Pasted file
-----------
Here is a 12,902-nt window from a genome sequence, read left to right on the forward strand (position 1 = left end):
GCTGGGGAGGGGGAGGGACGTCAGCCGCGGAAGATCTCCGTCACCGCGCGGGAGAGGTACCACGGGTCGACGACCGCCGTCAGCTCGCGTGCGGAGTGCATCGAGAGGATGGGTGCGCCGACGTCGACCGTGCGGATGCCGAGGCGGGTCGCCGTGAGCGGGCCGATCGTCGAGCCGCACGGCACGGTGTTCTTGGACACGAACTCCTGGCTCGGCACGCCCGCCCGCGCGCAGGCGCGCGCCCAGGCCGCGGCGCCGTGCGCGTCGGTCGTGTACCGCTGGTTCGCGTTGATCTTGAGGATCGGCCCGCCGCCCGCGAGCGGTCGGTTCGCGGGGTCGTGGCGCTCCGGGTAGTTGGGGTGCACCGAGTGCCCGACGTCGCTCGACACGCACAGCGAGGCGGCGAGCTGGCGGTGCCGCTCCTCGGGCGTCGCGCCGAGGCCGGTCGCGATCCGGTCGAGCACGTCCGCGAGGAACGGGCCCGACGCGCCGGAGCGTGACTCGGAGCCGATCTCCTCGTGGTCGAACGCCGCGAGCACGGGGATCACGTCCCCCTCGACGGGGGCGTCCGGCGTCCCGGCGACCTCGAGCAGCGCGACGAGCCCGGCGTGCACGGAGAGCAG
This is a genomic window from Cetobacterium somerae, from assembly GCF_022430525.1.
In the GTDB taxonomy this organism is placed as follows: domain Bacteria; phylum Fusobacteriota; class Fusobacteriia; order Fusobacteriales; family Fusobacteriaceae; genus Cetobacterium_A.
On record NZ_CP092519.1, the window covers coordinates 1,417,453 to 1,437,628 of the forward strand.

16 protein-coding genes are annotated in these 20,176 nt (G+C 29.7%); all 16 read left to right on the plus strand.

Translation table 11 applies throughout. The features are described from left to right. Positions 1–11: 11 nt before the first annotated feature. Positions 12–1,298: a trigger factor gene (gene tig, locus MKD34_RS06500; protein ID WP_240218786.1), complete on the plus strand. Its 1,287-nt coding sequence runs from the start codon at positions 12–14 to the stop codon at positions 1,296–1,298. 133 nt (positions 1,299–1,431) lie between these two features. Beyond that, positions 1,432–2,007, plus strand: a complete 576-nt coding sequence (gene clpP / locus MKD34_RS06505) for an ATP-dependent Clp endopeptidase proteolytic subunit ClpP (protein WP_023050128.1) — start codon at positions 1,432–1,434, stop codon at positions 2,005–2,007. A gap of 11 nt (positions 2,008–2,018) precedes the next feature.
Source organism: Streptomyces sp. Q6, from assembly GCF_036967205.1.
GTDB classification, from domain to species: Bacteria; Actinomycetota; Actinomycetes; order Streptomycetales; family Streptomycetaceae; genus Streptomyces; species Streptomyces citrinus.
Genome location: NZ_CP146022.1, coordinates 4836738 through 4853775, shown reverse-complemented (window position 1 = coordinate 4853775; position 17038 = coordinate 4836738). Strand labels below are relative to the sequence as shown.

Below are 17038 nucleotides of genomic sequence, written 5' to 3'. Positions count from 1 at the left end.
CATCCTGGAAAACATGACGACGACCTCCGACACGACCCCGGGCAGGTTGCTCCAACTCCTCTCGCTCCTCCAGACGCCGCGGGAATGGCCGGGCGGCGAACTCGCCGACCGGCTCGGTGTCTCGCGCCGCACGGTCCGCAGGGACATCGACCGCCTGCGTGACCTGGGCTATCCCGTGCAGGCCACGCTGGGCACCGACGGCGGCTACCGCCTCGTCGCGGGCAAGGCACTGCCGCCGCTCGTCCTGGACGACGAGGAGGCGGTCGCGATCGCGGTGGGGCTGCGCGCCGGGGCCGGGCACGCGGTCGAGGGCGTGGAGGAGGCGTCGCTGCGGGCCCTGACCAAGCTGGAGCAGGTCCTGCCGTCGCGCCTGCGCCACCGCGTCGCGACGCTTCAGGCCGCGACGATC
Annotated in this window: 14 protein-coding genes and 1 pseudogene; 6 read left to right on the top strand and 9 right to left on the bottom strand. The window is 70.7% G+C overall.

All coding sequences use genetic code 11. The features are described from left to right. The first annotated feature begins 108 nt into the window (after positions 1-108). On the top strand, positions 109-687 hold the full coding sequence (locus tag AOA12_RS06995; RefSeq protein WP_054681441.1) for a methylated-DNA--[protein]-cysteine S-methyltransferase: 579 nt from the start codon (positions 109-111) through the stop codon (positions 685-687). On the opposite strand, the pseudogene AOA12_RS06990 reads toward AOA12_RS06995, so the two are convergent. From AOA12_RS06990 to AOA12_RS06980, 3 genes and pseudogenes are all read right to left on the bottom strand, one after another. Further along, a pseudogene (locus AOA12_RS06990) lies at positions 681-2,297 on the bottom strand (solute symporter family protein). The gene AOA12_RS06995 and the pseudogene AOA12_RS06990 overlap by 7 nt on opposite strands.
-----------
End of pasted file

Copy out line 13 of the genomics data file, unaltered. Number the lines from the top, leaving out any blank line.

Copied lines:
Annotated in this window: 14 protein-coding genes and 1 pseudogene; 6 read left to right on the top strand and 9 right to left on the bottom strand. The window is 70.7% G+C overall.